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Upcoming Events

Sun 05
Sun 05

Mass In-Person (By Reservation Only)

July 5 @ 12:30 pm - 1:30 pm PDT
Sun 05

Mass Live on YouTube

July 5 @ 12:30 pm - 1:30 pm PDT
Sun 05
Sun 05

Mass – Suspended

July 5 @ 6:30 pm - 7:30 pm PDT

Prayer Intentions

Tiffany Tran

Please pray for Maria Nguyen Thi Hue, who passed away on June 25, 2019.

Received: June 24, 2020

View Prayer Intentions


Newman Center Catholic Community at UCSD
Center for Ethics and Spirituality (CES)

Ending Racial Injustice

Dear Newman Community,

I apologize for the tardiness of this letter. The Jesuit community has been (and still is) on its annual 8-day silent retreat, and we refrain from outside contact and communication during that time in order to focus on prayer. But injustice has a way of rearing its ugly head and the events of the last few days call for us to join with all of those who are crying out for justice.

Many of us have a tremendous amount of anger, pain, and sadness over the recent death of George Floyd, and for all who have suffered and died at the hands of racism and injustice. Know that you are not alone. The all too familiar taking of a black person’s life by those entrusted to protect it must stop. The hating of a person because of the color of his or her skin must stop. The violence that we afflict on one another must stop.

As Christians, we cannot stay silent. We have to speak up, and condemn racism and violence in the strongest possible terms. For silence implies consent, and we cannot consent to racism, violence, hatred, and injustice in any form.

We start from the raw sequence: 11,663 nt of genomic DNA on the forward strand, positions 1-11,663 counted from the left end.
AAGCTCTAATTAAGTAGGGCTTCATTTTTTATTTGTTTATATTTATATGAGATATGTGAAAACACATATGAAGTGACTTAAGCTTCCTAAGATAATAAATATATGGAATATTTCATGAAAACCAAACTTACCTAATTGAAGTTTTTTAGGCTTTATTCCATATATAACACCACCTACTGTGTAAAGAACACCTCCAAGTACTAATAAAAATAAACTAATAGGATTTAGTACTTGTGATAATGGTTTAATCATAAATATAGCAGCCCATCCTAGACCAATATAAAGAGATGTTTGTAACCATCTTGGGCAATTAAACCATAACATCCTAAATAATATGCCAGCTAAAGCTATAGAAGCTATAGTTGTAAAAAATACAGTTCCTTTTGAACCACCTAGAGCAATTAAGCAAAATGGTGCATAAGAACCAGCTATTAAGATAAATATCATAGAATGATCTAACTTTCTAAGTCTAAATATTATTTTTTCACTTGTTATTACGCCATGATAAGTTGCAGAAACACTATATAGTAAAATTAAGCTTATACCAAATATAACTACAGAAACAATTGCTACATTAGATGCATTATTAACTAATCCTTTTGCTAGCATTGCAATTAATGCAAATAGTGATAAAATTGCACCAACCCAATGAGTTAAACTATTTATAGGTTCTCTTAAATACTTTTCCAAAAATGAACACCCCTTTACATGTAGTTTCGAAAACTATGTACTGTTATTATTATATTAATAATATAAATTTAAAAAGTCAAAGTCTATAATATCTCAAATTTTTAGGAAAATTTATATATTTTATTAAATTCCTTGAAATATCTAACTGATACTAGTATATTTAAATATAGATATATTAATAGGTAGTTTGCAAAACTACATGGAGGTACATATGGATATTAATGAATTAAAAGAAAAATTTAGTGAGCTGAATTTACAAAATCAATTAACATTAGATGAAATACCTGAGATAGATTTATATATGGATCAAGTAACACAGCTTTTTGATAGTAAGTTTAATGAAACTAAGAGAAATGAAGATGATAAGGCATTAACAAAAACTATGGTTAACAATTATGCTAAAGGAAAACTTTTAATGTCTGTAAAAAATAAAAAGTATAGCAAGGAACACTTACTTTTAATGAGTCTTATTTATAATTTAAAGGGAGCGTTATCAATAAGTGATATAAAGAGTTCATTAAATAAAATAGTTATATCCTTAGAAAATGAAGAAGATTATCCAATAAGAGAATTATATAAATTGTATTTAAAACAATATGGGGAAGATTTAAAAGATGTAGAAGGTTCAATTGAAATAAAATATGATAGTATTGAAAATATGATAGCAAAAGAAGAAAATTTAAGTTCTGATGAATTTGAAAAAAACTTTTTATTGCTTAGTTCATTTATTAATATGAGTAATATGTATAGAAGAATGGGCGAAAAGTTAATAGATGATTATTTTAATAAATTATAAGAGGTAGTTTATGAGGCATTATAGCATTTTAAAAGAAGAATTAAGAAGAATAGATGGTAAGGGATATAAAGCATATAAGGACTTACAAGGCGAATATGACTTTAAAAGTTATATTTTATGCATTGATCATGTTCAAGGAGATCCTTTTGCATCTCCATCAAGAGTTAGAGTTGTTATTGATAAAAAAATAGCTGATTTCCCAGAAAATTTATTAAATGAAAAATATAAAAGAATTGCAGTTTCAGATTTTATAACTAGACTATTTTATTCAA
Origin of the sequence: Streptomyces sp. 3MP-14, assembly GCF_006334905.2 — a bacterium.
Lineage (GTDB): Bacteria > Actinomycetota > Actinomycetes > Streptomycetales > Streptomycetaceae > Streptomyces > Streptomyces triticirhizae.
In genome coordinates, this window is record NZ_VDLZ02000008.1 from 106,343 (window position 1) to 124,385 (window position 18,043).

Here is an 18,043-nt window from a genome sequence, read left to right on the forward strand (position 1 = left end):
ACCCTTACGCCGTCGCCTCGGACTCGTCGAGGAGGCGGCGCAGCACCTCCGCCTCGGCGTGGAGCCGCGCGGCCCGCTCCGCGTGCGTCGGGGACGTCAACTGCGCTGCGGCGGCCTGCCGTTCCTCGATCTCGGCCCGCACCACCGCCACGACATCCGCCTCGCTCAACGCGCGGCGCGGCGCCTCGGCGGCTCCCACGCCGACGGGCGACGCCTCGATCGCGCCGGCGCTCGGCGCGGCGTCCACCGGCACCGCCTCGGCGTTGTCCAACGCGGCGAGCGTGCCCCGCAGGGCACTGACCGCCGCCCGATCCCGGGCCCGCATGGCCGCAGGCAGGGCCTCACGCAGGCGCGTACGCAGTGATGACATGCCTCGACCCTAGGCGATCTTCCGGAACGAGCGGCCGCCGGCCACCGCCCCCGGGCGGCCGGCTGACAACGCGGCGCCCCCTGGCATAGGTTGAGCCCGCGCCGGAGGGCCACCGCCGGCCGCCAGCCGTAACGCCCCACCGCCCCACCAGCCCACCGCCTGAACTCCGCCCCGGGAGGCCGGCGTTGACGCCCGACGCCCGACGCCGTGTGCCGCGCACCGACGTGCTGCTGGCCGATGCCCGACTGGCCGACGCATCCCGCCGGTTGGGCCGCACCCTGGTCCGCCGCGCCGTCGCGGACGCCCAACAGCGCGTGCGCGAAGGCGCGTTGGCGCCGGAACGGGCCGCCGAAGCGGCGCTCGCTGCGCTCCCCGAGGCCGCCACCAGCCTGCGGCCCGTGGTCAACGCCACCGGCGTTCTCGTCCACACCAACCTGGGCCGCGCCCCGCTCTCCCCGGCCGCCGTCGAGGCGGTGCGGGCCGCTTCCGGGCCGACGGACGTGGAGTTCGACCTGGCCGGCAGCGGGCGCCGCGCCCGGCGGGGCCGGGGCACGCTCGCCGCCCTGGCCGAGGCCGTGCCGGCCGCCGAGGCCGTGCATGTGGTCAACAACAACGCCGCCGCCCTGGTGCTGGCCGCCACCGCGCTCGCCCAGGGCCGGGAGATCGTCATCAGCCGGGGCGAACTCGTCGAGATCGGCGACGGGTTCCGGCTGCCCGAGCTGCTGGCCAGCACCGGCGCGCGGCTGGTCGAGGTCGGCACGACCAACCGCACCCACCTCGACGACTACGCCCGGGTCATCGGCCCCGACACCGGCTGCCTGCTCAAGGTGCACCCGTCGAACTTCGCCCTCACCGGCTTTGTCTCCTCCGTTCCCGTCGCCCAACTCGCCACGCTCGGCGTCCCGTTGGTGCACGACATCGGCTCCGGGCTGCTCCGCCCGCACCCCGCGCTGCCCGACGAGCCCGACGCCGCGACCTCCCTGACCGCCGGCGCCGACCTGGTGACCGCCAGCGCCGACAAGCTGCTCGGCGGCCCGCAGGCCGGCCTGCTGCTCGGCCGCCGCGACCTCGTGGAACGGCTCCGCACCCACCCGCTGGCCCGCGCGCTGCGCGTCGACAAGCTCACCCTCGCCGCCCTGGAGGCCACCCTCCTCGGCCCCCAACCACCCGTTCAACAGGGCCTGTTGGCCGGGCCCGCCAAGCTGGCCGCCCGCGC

God gave us a voice and we must use it. We must “stir into flame the gift of God … For God did not give us a spirit of cowardice but rather of power and love and self-control” (2 Tm 1:6-7). Let us listen to the cries of our brothers and sisters. Let us not just hear them, but listen to and understand them. Let us listen to their pain, to their anger, and to their fear. And then, let us ask ourselves, how we can help to bring about change. Continue reading

Bishop McElroy


June 1, 2020

A deep and crippling sadness envelops this nation that we love so deeply. The peril and the burden of pandemic have worn us down. We have become isolated, cut off from so many of the joys that give meaning to our lives, and in many cases cut off from the blessing of family itself. While at most moments such a trauma for our society would have created an energized sense of unity and solidarity, in this moment it has created division and alienation. Our economy has suffered a cardiac arrest, and the fear of economic freefall duels with the peril of pandemic to blur the pathway forward. We are worn down.

And alongside this exhaustion of our entire people, the seismic fault line that is the greatest shame of our nation’s past and present — our legacy of racial prejudice,
violence and silence — has erupted once again in the killing of George Floyd and now tears apart the very fabric of our society. The death of one man conveys the
evil of four hundred years of racial oppression. The words of one man — “I can’t breathe” — capture the pervasive and insidious power of racial prejudice that is layered within the structures of American public life and its legal, political and economic systems.

Where lies grace in a moment such as this?